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The GW Hatchet


The GW Hatchet

Serving the GW Community since 1904

The GW Hatchet

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FRESHFARM workers ratify union agreement
By Max Porter, Contributing News Editor • February 15, 2024

The prince and the killer

The Prince and Me

Once in a while a film comes along that makes you feel unspeakable pain not unlike having the entire surface of your body burnt by a candle, square inch by square inch. As this happens, it’s not uncommon for your thoughts to turn to the small, starving children in Third World countries who could have had the money from the film’s budget channeled into relief funds. Ladies and gentlemen, “The Prince and Me” (Paramount) is such a film.

This tired retread of the Cinderella story begins when Prince Eddie of Denmark (Luke Mably, “28 Days Later”) sees a “Girls Gone Wild”-style video and decides that he will go to America to join in the action (seriously). Upon his incognito arrival at the University of Wisconsin, he meets a med student named Paige (Julia Stiles). They start to fall for each other, but just as things are going great, Paige discovers Eddie’s identity, and he is forced to return to Denmark. But are they done forever? Of course not. Paige travels to Denmark and decides she will be Eddie’s princess. But how will this gel with Paige’s plans for her future and her career?

So you yawned while you read that last paragraph? Imagine how I felt sitting through this “plot.” The direction and screenplay elevated the film to an unprecedented level of clich?d tedium. Stiles and Mably, both of whom are very pretty people, bring no chemistry to their characters and seem as if they’re thinking about how to spend their paychecks while in front of the camera. This movie is yet another nail in Stiles’ rapidly closing coffin of credibility. If Stiles is to gain respect as an actress, she needs to choose roles that don’t involve being the smart pretty girl. And let’s not forget poor Mably. This is his first major film role (he only had one line in “28 Days Later”); hopefully he will not become typecasted as the beautiful male romantic comedy lead.

It’s obvious that “The Prince and Me” will only attract 13-year-old girls and poor suckers who won’t know what hit them. The only question about this film is, why go see it at all? The film-going public definitely deserves better.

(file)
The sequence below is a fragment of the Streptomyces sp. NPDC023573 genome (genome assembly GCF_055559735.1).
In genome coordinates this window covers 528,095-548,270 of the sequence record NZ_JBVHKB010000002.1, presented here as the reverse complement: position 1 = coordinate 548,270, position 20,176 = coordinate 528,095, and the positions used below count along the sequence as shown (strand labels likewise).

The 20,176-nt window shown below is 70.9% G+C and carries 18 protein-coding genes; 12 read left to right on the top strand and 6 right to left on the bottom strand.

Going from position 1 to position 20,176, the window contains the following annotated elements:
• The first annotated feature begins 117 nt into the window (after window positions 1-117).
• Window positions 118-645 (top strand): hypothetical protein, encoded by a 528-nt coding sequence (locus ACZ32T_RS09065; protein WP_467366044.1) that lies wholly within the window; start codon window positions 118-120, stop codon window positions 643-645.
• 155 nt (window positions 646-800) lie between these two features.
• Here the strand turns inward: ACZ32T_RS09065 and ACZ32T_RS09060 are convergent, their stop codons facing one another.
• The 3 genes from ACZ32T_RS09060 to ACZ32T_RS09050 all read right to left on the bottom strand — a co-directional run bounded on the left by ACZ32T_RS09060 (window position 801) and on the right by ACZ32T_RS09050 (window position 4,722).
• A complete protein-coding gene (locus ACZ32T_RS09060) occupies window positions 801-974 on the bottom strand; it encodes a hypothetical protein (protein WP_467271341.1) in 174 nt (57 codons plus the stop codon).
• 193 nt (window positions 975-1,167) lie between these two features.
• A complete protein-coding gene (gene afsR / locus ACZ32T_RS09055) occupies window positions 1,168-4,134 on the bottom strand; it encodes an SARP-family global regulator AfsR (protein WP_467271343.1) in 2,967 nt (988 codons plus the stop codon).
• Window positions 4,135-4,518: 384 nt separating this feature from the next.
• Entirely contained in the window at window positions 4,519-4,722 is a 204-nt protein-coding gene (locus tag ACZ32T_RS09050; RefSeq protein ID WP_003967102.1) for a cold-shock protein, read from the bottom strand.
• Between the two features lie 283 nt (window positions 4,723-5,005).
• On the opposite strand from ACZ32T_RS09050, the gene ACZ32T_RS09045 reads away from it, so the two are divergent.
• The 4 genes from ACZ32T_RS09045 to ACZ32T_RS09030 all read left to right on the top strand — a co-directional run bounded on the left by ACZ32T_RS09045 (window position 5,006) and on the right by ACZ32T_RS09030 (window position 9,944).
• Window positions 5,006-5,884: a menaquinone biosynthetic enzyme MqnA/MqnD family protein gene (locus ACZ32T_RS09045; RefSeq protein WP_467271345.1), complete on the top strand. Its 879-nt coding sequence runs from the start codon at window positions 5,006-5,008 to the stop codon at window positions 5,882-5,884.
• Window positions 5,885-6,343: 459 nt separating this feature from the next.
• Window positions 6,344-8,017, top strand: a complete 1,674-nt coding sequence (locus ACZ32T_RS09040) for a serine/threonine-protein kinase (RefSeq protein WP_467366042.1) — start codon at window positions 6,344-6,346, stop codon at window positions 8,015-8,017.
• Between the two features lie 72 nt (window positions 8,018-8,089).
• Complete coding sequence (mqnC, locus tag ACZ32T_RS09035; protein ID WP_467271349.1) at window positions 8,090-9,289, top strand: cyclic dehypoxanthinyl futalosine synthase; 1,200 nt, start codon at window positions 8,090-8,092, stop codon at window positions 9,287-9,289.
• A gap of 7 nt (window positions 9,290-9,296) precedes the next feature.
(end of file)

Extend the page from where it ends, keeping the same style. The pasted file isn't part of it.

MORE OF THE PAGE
-Jason Mogavero

The United States of Leland

Indie writer/director Matthew Ryan Hoge beautifully delivers his sophomore film, “The United States of Leland” (Paramount Classics), with the help of a stellar cast.

“Leland” tells the story of a quiet and pensive teen, Leland P. Fitzgerald (Ryan Gosling, “The Believer”), who is dumped by his junkie girlfriend Becky (Jena Malone, “Life as a House”). Instead of getting angry or moping around, he kills her mentally retarded younger brother, at which point he is arrested and sent to a juvenile detention facility. His prison teacher, Pearl Madison (Don Cheadle), also an aspiring writer, smells a book in Leland’s tale, especially because Leland is also the son of world-renowned author Albert Fitzgerald (Kevin Spacey). Madison eagerly delves into the project, searching for insight into Leland’s life as well as a reason why the crime was committed, which Leland cannot produce. Also prominent in the plot are Becky’s grieving parents, her older sister (Michelle Williams, of TV’s “Dawson’s Creek”) and her sister’s live-in boyfriend (Chris Klein).

“Leland” is quite depressing but thoroughly thought-provoking. The use of mixed chronology makes the film interesting, as does Hoge’s script, which gracefully depicts the evolution of the characters struggling with their inner demons. The only light moments are provided by Spacey’s character, who offers sarcastic, dry humor every time he speaks. Gosling, in keeping with many of his previous performances, is tremendous, leaving the audience constantly curious about the twinkle in his eye despite his calm demeanor (he’s also pretty easy on the eyes, ladies). Cheadle does not really do much with his character; Madison is not especially likeable, and the actor’s performance is somewhat bland. Malone is very open and vulnerable, which is necessary in order to make her character work well. It’s also nice to see Klein finally pick a part with some depth and do well with it (although it seems he’s not quite ready to bid farewell to the dumb-jock-with-a-heart character with which he’s so comfortable).

With a talented cast and interesting plot, “The United States of Leland” is a pleasant surprise and a film worth seeing.

-Kate Guhl

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